RESPONSE: Bruyneel didn't respond to the Wall Street Journal's request for comment. Robert Burns, Trek's general counsel, said Trek (supplier of the teams bikes) was aware of the sales but not where the cash might've gone.

Proving this probably requires corroboration by a person who knew about the sales and how the proceeds were used—a small circle of people not subject to U.S. subpoena power.

The Transfusions

ALLEGATION: In the original e-mails leaked to the media on 20 May 2010 and in the July Journal story, Landis claimed that during the '04 Tour de France he transfused blood twice under the supervision of Postal team personnel, and saw Armstrong taking transfusions both times.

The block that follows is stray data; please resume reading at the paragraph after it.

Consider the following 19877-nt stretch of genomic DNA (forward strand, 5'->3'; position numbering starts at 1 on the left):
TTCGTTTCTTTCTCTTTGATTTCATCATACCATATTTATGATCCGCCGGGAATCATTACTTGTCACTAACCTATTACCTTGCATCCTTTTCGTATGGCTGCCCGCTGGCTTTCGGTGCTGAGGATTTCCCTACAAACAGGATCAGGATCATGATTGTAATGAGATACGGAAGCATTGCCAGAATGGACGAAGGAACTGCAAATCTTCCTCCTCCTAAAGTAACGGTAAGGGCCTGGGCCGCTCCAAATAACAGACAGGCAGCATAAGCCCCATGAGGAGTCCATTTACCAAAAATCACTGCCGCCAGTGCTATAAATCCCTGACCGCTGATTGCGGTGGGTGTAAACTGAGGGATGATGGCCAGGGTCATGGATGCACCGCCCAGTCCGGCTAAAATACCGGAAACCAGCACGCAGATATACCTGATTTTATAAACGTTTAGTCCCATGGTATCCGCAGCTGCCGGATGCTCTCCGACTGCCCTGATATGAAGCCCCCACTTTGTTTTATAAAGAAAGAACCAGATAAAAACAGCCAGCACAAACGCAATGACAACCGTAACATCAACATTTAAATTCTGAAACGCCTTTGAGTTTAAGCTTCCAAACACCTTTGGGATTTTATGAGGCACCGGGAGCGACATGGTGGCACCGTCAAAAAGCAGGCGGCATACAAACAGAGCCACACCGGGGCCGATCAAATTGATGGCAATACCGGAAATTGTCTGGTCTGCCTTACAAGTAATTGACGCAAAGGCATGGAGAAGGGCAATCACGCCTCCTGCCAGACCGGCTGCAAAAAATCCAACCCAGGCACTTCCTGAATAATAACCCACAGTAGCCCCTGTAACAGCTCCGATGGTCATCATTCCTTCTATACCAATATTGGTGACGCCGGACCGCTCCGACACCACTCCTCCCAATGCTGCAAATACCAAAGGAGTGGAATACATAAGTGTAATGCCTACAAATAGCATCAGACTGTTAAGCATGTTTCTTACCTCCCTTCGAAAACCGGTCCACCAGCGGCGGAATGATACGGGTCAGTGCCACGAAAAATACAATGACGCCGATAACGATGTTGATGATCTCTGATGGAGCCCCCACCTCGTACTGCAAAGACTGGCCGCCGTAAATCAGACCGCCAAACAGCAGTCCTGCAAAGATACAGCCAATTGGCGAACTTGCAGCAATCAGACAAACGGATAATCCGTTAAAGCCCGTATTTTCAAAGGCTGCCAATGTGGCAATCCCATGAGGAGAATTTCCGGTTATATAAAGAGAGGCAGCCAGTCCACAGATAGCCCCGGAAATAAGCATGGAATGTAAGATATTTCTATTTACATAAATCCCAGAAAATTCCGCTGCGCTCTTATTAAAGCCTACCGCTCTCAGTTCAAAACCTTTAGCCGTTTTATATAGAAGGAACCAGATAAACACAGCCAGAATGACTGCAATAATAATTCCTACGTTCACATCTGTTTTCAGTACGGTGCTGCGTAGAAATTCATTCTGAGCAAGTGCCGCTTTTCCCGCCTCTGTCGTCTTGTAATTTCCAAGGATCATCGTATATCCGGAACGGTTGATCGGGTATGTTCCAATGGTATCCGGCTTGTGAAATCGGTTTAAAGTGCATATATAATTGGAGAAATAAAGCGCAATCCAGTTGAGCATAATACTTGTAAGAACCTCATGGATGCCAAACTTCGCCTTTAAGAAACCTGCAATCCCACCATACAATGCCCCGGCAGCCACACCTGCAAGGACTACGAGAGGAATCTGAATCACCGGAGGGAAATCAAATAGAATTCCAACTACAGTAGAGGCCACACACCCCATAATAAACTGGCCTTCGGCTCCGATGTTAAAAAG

In accounts published in two books, Motorola racer Stephen Swart says Armstrong was the central agitator pushing riders to dope.

RELEVANCY: An eyewitness account of Armstrong doping would be a game-ender—if corroborated or on its own accepted as truth by a jury. See Hamilton revelations.

RESPONSE: In a statement the day after the July story ran, Armstrong said the account was "full of false accusations." Bruyneel said he absolutely denied Landis's accusations.

A direct eyewitness account, if upheld, is one of the strongest types of evidence. But investigators most likely need corroboration to feel confident. George Hincapie, who among others was said by Landis to be present for and participating in the transfusions, has also been subpoenaed.

The Ringleader

ALLEGATION: In accounts published in two books, Motorola racer Stephen Swart says Armstrong was the central agitator pushing riders to dope.